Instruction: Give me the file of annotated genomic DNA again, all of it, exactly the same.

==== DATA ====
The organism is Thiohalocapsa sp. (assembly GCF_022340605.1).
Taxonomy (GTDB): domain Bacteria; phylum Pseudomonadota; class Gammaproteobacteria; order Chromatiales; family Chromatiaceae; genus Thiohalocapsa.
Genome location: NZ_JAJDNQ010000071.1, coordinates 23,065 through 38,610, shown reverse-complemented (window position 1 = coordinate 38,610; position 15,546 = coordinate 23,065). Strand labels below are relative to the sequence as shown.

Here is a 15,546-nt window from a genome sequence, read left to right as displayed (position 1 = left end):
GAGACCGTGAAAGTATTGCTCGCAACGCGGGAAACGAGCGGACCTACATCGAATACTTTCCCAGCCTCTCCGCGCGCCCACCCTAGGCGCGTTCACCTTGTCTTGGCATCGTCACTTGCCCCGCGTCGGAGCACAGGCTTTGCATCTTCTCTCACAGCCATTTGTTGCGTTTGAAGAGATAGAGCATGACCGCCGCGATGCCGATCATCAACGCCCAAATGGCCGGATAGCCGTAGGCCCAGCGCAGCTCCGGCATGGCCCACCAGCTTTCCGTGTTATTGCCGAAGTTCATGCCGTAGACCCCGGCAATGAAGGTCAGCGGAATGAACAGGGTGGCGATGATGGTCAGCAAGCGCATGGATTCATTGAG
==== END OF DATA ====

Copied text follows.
The organism is Thiohalocapsa sp. (assembly GCF_022340605.1).
Taxonomy (GTDB): domain Bacteria; phylum Pseudomonadota; class Gammaproteobacteria; order Chromatiales; family Chromatiaceae; genus Thiohalocapsa.
Genome location: NZ_JAJDNQ010000071.1, coordinates 23,065 through 38,610, shown reverse-complemented (window position 1 = coordinate 38,610; position 15,546 = coordinate 23,065). Strand labels below are relative to the sequence as shown.

Here is a 15,546-nt window from a genome sequence, read left to right as displayed (position 1 = left end):
GAGACCGTGAAAGTATTGCTCGCAACGCGGGAAACGAGCGGACCTACATCGAATACTTTCCCAGCCTCTCCGCGCGCCCACCCTAGGCGCGTTCACCTTGTCTTGGCATCGTCACTTGCCCCGCGTCGGAGCACAGGCTTTGCATCTTCTCTCACAGCCATTTGTTGCGTTTGAAGAGATAGAGCATGACCGCCGCGATGCCGATCATCAACGCCCAAATGGCCGGATAGCCGTAGGCCCAGCGCAGCTCCGGCATGGCCCACCAGCTTTCCGTGTTATTGCCGAAGTTCATGCCGTAGACCCCGGCAATGAAGGTCAGCGGAATGAACAGGGTGGCGATGATGGTCAGCAAGCGCATGGATTCATTGAG